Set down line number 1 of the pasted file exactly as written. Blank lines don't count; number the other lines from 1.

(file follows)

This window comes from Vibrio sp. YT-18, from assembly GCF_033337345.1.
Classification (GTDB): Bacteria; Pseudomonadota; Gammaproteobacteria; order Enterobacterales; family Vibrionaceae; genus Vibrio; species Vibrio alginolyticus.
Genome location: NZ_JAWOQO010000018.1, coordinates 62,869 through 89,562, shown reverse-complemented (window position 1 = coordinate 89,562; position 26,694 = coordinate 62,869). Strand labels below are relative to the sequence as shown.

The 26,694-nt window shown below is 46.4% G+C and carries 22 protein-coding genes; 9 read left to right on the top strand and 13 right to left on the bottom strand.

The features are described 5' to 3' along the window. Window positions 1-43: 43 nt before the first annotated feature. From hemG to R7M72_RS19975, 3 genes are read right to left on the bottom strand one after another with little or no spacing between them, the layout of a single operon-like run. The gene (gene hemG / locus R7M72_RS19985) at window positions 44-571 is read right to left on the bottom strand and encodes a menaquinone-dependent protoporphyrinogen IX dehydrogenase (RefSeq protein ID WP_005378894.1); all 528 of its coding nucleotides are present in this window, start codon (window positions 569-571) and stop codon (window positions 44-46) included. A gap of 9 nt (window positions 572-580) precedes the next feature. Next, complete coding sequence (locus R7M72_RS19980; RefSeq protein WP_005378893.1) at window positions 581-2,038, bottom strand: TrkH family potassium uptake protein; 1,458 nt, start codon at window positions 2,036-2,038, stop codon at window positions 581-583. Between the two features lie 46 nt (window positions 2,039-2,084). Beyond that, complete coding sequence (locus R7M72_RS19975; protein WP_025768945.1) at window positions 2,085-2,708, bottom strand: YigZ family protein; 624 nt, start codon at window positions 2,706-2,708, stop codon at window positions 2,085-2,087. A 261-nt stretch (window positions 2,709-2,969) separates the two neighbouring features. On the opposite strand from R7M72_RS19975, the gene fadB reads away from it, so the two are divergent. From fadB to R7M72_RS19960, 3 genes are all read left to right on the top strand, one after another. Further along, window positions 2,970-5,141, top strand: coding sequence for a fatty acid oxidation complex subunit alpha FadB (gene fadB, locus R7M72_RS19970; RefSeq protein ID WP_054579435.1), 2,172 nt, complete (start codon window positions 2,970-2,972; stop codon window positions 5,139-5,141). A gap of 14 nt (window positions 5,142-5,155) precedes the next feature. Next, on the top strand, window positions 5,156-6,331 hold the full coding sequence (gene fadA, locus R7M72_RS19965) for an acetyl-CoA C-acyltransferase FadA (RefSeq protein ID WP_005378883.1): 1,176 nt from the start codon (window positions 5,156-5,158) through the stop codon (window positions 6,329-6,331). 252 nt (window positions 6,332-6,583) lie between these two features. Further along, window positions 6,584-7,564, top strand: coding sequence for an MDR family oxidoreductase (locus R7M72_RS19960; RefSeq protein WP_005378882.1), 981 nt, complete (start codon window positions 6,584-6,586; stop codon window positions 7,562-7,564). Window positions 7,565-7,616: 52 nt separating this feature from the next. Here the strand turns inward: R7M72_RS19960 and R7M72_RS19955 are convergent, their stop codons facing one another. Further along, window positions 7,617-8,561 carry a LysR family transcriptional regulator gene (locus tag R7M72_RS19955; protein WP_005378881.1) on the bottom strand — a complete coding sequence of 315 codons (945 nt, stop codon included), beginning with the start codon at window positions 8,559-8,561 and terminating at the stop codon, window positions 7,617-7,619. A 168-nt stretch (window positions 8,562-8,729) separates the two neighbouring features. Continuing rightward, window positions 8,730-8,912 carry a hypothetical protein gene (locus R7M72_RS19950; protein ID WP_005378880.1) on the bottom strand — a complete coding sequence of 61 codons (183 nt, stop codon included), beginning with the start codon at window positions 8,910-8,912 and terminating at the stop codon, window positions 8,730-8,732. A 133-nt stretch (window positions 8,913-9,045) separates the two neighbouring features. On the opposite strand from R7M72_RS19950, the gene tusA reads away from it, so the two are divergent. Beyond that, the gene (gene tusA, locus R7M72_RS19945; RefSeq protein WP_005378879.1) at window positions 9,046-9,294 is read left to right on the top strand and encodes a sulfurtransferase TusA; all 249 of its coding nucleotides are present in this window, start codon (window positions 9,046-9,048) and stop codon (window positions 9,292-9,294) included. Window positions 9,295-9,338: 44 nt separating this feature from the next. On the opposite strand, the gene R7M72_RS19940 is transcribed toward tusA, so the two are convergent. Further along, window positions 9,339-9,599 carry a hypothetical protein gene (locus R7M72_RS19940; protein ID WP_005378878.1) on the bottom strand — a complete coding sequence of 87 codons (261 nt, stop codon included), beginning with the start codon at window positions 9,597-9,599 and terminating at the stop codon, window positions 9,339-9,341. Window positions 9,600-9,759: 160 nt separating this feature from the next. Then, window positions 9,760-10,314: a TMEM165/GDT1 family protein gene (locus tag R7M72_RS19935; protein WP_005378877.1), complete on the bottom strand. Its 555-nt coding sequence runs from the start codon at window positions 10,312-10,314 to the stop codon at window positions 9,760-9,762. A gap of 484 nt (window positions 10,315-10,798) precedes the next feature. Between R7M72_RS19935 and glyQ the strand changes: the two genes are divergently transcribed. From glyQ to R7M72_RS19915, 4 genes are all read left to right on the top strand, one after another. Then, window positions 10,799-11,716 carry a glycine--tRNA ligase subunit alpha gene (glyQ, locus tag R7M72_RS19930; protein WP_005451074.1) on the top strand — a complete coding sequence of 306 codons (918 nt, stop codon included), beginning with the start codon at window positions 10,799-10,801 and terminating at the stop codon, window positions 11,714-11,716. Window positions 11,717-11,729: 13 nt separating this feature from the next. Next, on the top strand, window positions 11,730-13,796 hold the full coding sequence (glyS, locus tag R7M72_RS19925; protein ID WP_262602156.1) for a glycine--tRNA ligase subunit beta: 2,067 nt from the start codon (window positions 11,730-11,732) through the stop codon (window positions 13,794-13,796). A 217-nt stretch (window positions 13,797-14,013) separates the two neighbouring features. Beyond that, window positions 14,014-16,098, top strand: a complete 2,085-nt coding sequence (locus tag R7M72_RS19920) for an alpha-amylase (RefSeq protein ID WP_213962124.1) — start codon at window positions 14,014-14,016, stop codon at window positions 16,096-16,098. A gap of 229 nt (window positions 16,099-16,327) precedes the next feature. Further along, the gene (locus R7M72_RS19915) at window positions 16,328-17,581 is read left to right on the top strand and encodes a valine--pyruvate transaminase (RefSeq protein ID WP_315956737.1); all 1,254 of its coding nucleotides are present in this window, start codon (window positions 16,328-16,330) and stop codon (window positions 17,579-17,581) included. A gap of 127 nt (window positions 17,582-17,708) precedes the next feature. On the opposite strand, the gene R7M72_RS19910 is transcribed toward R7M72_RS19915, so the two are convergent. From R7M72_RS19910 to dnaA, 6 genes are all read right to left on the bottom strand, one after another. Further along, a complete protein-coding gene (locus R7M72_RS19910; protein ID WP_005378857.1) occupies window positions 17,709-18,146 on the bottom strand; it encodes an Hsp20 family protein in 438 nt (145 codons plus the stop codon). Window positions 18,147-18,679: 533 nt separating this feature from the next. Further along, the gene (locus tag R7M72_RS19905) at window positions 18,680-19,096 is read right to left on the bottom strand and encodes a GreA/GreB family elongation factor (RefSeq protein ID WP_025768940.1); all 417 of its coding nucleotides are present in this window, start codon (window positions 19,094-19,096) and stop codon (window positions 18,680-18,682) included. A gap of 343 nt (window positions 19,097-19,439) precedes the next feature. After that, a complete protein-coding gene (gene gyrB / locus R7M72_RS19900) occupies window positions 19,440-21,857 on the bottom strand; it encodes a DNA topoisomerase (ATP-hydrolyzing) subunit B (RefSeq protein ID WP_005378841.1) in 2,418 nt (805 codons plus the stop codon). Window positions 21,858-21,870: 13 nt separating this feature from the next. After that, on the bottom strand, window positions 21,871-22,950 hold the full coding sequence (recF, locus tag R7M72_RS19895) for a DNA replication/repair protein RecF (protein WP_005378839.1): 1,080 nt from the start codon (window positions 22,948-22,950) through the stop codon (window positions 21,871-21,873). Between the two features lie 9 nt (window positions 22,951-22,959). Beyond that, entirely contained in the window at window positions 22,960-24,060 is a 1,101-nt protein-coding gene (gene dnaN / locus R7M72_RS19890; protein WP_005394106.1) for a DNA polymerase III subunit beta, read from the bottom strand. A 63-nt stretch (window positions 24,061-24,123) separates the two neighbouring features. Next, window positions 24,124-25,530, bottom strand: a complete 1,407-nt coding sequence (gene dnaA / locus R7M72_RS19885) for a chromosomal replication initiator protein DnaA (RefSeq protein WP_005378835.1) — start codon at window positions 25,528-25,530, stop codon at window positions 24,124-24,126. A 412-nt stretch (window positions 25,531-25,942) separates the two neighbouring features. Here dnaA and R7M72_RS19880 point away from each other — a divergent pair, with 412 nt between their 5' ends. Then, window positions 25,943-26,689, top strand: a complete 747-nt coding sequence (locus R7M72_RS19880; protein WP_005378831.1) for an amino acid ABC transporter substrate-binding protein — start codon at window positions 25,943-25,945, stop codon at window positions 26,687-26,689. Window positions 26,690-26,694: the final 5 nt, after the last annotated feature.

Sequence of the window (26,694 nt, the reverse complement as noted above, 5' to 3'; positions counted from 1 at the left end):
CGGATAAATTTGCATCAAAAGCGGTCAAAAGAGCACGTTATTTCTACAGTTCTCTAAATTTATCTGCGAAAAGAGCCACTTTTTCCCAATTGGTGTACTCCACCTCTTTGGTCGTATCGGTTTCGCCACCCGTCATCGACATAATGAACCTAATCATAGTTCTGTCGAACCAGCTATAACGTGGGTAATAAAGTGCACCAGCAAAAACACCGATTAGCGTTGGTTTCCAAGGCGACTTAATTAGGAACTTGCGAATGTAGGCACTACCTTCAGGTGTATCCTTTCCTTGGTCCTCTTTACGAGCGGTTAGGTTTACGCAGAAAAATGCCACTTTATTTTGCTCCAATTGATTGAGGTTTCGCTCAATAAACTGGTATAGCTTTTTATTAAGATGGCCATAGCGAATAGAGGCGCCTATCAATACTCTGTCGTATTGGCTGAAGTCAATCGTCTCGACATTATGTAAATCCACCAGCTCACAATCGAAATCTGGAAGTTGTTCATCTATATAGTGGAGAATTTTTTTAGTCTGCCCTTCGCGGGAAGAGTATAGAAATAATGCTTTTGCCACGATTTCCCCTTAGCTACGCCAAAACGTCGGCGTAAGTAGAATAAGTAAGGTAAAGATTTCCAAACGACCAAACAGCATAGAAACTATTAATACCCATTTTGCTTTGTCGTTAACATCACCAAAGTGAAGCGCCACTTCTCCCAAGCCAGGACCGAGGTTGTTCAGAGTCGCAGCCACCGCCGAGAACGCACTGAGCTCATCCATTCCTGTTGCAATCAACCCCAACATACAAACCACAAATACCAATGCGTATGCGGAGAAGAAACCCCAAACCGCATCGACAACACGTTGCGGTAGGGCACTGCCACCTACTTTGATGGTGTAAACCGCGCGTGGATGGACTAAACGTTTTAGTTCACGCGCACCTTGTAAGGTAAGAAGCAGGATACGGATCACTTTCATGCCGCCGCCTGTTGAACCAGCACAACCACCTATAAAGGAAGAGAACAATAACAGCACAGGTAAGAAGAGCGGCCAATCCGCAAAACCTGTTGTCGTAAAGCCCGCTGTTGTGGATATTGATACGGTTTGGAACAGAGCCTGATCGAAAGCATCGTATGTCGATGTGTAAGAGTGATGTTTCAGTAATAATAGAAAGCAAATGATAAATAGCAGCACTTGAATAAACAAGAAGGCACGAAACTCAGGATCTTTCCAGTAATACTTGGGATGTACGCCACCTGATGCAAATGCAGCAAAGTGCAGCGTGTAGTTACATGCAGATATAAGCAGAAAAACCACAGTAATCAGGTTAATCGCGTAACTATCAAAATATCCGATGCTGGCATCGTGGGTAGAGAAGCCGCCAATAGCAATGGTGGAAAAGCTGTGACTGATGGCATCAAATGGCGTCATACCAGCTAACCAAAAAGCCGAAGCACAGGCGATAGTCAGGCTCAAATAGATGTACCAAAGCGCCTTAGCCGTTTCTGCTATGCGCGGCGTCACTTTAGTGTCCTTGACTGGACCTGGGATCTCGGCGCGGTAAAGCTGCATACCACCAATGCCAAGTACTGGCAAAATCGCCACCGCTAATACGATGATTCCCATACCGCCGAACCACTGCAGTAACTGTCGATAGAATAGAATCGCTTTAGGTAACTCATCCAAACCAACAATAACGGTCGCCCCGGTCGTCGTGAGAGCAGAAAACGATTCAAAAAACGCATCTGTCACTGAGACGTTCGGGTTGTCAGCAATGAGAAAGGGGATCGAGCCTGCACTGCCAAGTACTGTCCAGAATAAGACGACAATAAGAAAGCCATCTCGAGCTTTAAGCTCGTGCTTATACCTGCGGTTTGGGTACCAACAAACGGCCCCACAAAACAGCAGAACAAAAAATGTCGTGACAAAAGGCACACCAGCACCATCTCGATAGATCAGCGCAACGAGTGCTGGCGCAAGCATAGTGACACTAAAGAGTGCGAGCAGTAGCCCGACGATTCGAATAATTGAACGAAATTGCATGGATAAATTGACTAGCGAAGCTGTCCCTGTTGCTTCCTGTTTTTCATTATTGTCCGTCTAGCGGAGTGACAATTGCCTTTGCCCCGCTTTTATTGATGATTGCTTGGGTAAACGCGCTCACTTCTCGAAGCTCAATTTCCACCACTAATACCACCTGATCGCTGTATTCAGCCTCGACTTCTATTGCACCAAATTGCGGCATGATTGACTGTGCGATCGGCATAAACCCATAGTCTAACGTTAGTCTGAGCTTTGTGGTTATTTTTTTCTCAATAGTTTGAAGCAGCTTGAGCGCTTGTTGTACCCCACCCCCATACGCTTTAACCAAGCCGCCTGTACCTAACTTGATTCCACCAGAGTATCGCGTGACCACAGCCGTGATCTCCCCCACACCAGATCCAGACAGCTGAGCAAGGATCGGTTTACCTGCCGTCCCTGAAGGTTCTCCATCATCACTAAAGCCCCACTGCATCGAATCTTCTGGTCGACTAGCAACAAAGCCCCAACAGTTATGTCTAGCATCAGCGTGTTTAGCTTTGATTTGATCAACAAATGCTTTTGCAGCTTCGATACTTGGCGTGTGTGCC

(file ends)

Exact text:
This window comes from Vibrio sp. YT-18, from assembly GCF_033337345.1.